It’s no small feat to successfully mock the term “sexual predator.” And yet, that’s the first thing Brooklyn-via-Chicago stand-up Kenny DeForest does on his 2017 debut album B.A.D. Dreams.
“I think ‘sexual predator’ is too cool of a word for what it describes,” he deadpans. “I feel like we’re letting those guys off the hook a little bit. I don’t know. Because it feels like a cool nickname more than an indictment. Like, if you came up to me at a party and I didn’t know what that meant, and you were like, ‘Hey, Kenny, I heard you were a sexual predator,’ I’d be like, ‘You’re g#!ddamn right I’m a sexual predator. Who’ve you been talking to? You should honestly probably put me on a list somewhere, let people know to steer clear.’”
It works for a couple reasons. DeForest’s conversational delivery — genially sarcastic and approachably dude-ish — is a big one, allowing the joke to feel more like some genuinely random thought than a contrived attempt at baiting controversy. It also works because his precision belies his relaxed aesthetic: He zeroes in on an example of how words can, hilariously and tragically, mean very different things in different contexts, skilfully avoiding any mockery of sexual assault or apology for its perpetrators.
DeForest’s comedy explores hot-button issues in a way that, more often than not, makes people seem stupid and clumsy rather than evil. And he never lets himself off the hook. He makes it clear that he’s just as stupid and clumsy as the rest of us.
“I don’t like hurting people’s feelings,” he tells Free Times. “I’ve always tried to not do that. If I ‘own somebody,’ quote-unquote, I don’t necessarily feel great afterwards. I’m not like, ‘Yeah! I got ‘em!’ That’s just not my nature. But I also never want to put myself above all this stuff. I am a deeply flawed person just like everybody else.”
“Some of my material comes from me almost yelling at myself sometimes,” the comedian adds. “Maybe a news story comes out and my first reaction is defensive, and then I read a little more, and my defensiveness comes down. I learn from the situation and I go, ‘Oh man, that’s embarrassing that my first reaction was that. I bet a lot of people’s first reaction is that.’”
Still, his commentary is fueled by very real frustrations. He first tried his hand at comedy while enrolled at Drury University in Missouri, but when he graduated in 2008 with degrees in economics and finance, he found himself frustrated by a financial downturn that left him not just unable to work, but furious at a financial system that could be so greedily and callously manipulated. He moved to Chicago to give comedy a chance, striving to “keep it real.”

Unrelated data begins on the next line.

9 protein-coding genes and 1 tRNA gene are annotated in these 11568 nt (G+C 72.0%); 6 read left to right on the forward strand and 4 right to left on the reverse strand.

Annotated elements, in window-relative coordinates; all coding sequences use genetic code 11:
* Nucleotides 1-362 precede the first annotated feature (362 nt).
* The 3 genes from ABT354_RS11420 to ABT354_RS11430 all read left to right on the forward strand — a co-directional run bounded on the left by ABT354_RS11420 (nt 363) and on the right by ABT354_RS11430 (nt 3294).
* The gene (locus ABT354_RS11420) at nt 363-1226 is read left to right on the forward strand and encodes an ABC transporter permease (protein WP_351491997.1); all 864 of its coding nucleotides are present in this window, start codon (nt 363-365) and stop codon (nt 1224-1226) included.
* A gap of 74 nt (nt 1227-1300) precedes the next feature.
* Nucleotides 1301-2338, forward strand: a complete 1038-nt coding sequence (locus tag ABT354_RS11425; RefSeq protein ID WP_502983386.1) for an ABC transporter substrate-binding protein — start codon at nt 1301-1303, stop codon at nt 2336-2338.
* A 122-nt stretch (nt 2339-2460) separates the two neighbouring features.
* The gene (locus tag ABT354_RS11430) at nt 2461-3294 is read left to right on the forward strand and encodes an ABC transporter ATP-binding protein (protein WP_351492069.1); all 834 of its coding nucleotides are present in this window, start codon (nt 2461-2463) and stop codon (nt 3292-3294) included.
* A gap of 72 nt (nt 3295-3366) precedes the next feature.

“I think the nature and tone of the conversation surrounding some of these issues upsets me,” DeForest says. “On one side you have people that are maybe a little too afraid to keep it real because they’re very afraid of looking bad in some sort of way, and on the other side you have people that have no interest in solving these issues and just want to preserve the status quo and are basically calling everybody that has the audacity to complain about these things cowards or soft or whatever.”
DeForest’s outlook allows him to take on divisive issues in a way that might actually get people on both sides to listen.
His April set on The Late Late Show with James Corden, his second late-night TV appearance, is an extended rumination on toxic masculinity.
“Basically, the belief of toxic masculinity is that as a man, you should never do anything that might be perceived as gay,” he explains. “And things that might be percieved as gay include, uh, trying. That’s why Queer Eye is such a great show, it’s just gay men teaching straight men it’s OK to try. ... Just gay men being like, ‘Yeah, no, you can actually just get a haircut whenever you need it. It’s a good thing to do. You can buy clothes that fit, that’s fine.”
“I didn’t even notice how much it affected my own life until I started living with a woman for the first time,” he continues, describing how she showed he and his roommates that making a show of living in squalor wasn’t impressing anybody, that it was OK to do things like taking the “corner trash,” putting it in a bag, and turning it into “outside trash.”
“There’s plenty of division in the country, man,” DeForest offers to Free Times. “I think it’d be pretty obvious if you watched my comedy that I am in the left of the political spectrum, but I also grew up in the Ozarks in Southwest Missouri, and I do have some conservative sensibilities, and I have conservataive friends and family. So I really try to stay respectful of people and talk about ideas rather than people. I want to alienate as few people as possible.”
What: Kenny DeForest
Where: Curiosity Coffee Bar, 2327 Main St.
When: Saturday, Sept. 7, 8 p.m.
With: Wayne Cousins, Ryan Pichoff, John Gibson
Price: $10 ($7 advance)
More: 803-357-2889, curiositycoffeebar.com